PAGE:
Motorist faces trial in electrocution deaths


Stacey Schreiber, 39, left, and Irma Zamora, 40, were both killed by electrocution when they went to help at the scene of a car crash. They're seen here in their DMV photos.

Update 4:21 p.m.: Motorist faces trial in electrocution deaths 

A Southern California man has been ordered to stand trial for vehicular manslaughter in the unusual electrocution deaths of two good Samaritans.

A Los Angeles judge heard testimony Wednesday from eight witnesses including a man whose wife perished when she tried to help Aman Samsonian, the driver of an SUV that hit a fire hydrant and electrical pole.

The judge concluded that Samsonian was driving negligently and had a disregard for the safety of others when he caused the accident.

The judge called it a grossly negligent act and said there was sufficient evidence to find him guilty if he goes to trial.

Samsonian's attorney argued that the accident was unforeseeable and his client did not cause the deaths.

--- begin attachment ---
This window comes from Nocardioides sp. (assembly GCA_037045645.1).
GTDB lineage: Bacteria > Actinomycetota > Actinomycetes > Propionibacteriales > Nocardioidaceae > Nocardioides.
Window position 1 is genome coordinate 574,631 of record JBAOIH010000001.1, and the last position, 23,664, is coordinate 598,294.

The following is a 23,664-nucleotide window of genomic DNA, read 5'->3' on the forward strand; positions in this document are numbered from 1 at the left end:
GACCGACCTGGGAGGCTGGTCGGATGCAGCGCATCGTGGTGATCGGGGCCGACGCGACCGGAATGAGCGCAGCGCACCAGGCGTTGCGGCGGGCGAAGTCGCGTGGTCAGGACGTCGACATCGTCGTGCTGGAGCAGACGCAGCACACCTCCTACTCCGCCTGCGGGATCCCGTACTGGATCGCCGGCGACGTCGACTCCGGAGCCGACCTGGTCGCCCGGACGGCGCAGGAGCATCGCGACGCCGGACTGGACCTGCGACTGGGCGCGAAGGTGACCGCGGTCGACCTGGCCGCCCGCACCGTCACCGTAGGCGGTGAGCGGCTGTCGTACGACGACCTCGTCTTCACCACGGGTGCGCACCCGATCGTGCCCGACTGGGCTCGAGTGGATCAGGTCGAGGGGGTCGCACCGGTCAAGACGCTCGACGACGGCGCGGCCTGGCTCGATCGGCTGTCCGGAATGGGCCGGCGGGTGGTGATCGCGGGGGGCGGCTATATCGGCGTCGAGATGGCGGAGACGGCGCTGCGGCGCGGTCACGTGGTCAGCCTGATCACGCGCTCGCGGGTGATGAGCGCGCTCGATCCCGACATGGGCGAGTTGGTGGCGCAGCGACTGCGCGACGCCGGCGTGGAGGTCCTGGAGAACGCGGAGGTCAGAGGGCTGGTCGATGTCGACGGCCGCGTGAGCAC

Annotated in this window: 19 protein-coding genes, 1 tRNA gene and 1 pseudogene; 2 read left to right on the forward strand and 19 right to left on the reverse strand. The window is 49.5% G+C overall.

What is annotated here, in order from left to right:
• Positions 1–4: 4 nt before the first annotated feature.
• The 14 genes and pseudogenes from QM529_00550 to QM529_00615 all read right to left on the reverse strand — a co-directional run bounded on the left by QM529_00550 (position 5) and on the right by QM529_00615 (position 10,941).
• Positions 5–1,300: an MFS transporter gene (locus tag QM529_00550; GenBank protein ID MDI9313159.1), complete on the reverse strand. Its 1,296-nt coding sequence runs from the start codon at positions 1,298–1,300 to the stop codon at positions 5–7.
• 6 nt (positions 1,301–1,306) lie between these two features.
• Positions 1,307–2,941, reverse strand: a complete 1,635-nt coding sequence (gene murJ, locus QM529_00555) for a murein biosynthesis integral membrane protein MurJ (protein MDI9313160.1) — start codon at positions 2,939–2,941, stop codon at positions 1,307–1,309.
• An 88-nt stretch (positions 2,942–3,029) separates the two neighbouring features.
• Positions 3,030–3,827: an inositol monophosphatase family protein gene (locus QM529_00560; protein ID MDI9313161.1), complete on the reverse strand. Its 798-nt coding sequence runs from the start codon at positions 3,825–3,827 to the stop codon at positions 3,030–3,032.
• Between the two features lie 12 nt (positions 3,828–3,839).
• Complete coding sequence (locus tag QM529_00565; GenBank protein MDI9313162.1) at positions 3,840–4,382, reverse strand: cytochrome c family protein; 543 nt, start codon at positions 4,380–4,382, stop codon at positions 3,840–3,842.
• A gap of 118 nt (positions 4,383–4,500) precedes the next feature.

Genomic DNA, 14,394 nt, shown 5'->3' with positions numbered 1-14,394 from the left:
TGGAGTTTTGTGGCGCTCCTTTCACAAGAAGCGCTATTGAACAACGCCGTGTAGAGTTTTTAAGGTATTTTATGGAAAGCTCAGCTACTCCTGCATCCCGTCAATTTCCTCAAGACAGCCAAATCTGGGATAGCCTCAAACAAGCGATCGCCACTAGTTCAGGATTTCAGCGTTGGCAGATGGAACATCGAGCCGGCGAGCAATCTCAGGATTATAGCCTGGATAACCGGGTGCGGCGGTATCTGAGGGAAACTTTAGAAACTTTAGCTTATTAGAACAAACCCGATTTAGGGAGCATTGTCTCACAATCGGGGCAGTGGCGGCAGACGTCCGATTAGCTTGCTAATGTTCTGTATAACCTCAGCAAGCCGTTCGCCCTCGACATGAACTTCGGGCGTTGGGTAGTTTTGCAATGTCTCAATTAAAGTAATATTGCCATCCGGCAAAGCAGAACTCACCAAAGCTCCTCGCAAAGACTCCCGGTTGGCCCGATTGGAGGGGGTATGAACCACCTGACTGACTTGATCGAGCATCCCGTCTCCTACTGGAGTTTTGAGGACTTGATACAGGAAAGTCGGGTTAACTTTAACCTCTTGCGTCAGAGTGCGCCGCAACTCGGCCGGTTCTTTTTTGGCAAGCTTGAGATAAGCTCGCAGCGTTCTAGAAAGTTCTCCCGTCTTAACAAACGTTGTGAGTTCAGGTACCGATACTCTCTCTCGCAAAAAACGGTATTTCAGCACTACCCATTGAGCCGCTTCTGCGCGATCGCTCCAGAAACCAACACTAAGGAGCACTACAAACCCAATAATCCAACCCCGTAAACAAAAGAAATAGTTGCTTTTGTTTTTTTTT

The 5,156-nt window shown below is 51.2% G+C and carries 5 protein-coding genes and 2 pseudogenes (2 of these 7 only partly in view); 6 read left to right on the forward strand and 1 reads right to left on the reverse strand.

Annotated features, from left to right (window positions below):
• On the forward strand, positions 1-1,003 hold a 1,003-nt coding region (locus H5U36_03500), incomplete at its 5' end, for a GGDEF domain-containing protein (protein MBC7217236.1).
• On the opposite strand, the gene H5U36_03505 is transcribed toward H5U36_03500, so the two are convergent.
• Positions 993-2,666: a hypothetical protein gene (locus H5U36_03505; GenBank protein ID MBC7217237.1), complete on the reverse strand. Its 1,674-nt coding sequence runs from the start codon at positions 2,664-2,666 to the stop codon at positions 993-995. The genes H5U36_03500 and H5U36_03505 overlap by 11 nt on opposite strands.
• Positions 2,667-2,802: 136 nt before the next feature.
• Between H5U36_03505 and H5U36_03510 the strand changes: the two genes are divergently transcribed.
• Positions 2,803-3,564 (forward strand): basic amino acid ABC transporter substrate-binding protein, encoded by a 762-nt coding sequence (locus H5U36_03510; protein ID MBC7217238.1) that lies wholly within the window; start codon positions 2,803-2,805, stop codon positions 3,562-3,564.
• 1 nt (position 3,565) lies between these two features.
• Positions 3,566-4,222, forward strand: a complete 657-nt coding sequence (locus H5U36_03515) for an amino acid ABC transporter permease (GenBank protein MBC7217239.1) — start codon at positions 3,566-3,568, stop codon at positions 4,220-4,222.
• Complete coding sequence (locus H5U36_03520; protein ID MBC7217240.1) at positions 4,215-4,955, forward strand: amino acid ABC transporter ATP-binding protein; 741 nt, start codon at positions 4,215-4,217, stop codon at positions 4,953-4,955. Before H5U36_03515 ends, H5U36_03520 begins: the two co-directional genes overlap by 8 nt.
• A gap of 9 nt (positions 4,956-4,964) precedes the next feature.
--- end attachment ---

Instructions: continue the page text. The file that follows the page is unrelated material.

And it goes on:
Arraignment is set for Aug. 7.

Update 7:32 a.m.: Hearing set for man in electrocution deaths

A preliminary hearing will determine if a man will be tried on vehicular manslaughter charges for the unusual electrocution deaths of two good Samaritans.

The lawyer representing Aman Samsonian in Wednesday's hearing says the facts are so uncommon that he could find no comparable case.

Samsonian's car was traveling at high speed last August when it crashed into a fire hydrant and toppled a light pole. Two women trying to help him stepped into electrified water and were killed.

Others tried to help, including Samsonian and a police officer, and they also suffered electric shocks.

Samsonian is charged with two counts of vehicular manslaughter.

Police say drugs or alcohol were not involved but the car was exceeding the 35 mph speed limit.

A key issue will be whether the defendant's actions caused the deaths.

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